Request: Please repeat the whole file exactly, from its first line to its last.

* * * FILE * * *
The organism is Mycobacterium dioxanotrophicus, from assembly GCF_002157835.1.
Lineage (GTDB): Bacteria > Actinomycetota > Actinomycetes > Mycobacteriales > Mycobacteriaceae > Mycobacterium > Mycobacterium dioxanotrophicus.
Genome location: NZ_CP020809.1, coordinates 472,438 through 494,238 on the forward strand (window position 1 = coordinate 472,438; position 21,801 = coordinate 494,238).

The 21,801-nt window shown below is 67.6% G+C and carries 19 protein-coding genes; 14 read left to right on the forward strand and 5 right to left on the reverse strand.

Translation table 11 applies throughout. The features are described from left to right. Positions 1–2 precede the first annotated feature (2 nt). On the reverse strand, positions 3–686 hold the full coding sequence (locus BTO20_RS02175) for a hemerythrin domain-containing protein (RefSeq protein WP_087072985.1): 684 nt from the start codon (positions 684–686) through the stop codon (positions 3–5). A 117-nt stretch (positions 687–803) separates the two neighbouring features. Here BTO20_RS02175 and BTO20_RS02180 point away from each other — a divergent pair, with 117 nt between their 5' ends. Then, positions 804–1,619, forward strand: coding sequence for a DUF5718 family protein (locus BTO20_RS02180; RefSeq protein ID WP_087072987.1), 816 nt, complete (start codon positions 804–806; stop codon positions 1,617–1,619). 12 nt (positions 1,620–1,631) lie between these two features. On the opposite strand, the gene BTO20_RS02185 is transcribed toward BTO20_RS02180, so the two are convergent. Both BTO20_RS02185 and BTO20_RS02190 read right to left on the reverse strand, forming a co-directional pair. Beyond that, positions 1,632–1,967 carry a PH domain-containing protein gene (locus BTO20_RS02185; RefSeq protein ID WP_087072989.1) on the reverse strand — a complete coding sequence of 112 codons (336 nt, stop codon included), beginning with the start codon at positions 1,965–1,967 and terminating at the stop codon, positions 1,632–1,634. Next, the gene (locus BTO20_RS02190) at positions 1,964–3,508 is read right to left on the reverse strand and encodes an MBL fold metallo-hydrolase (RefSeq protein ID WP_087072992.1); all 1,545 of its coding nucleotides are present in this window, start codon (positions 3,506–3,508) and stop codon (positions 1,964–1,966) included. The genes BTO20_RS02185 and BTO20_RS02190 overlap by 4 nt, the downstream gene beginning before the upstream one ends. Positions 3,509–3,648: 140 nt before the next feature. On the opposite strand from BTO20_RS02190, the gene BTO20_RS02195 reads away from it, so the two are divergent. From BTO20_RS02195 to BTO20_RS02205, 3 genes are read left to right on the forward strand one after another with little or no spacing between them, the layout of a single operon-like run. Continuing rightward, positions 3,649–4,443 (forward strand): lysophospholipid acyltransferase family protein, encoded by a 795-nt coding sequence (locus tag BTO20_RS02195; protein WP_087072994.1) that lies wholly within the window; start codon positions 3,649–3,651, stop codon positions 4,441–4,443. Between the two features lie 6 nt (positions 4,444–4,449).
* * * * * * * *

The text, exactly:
The organism is Mycobacterium dioxanotrophicus, from assembly GCF_002157835.1.
Lineage (GTDB): Bacteria > Actinomycetota > Actinomycetes > Mycobacteriales > Mycobacteriaceae > Mycobacterium > Mycobacterium dioxanotrophicus.
Genome location: NZ_CP020809.1, coordinates 472,438 through 494,238 on the forward strand (window position 1 = coordinate 472,438; position 21,801 = coordinate 494,238).

The 21,801-nt window shown below is 67.6% G+C and carries 19 protein-coding genes; 14 read left to right on the forward strand and 5 right to left on the reverse strand.

Translation table 11 applies throughout. The features are described from left to right. Positions 1–2 precede the first annotated feature (2 nt). On the reverse strand, positions 3–686 hold the full coding sequence (locus BTO20_RS02175) for a hemerythrin domain-containing protein (RefSeq protein WP_087072985.1): 684 nt from the start codon (positions 684–686) through the stop codon (positions 3–5). A 117-nt stretch (positions 687–803) separates the two neighbouring features. Here BTO20_RS02175 and BTO20_RS02180 point away from each other — a divergent pair, with 117 nt between their 5' ends. Then, positions 804–1,619, forward strand: coding sequence for a DUF5718 family protein (locus BTO20_RS02180; RefSeq protein ID WP_087072987.1), 816 nt, complete (start codon positions 804–806; stop codon positions 1,617–1,619). 12 nt (positions 1,620–1,631) lie between these two features. On the opposite strand, the gene BTO20_RS02185 is transcribed toward BTO20_RS02180, so the two are convergent. Both BTO20_RS02185 and BTO20_RS02190 read right to left on the reverse strand, forming a co-directional pair. Beyond that, positions 1,632–1,967 carry a PH domain-containing protein gene (locus BTO20_RS02185; RefSeq protein ID WP_087072989.1) on the reverse strand — a complete coding sequence of 112 codons (336 nt, stop codon included), beginning with the start codon at positions 1,965–1,967 and terminating at the stop codon, positions 1,632–1,634. Next, the gene (locus BTO20_RS02190) at positions 1,964–3,508 is read right to left on the reverse strand and encodes an MBL fold metallo-hydrolase (RefSeq protein ID WP_087072992.1); all 1,545 of its coding nucleotides are present in this window, start codon (positions 3,506–3,508) and stop codon (positions 1,964–1,966) included. The genes BTO20_RS02185 and BTO20_RS02190 overlap by 4 nt, the downstream gene beginning before the upstream one ends. Positions 3,509–3,648: 140 nt before the next feature. On the opposite strand from BTO20_RS02190, the gene BTO20_RS02195 reads away from it, so the two are divergent. From BTO20_RS02195 to BTO20_RS02205, 3 genes are read left to right on the forward strand one after another with little or no spacing between them, the layout of a single operon-like run. Continuing rightward, positions 3,649–4,443 (forward strand): lysophospholipid acyltransferase family protein, encoded by a 795-nt coding sequence (locus tag BTO20_RS02195; protein WP_087072994.1) that lies wholly within the window; start codon positions 3,649–3,651, stop codon positions 4,441–4,443. Between the two features lie 6 nt (positions 4,444–4,449).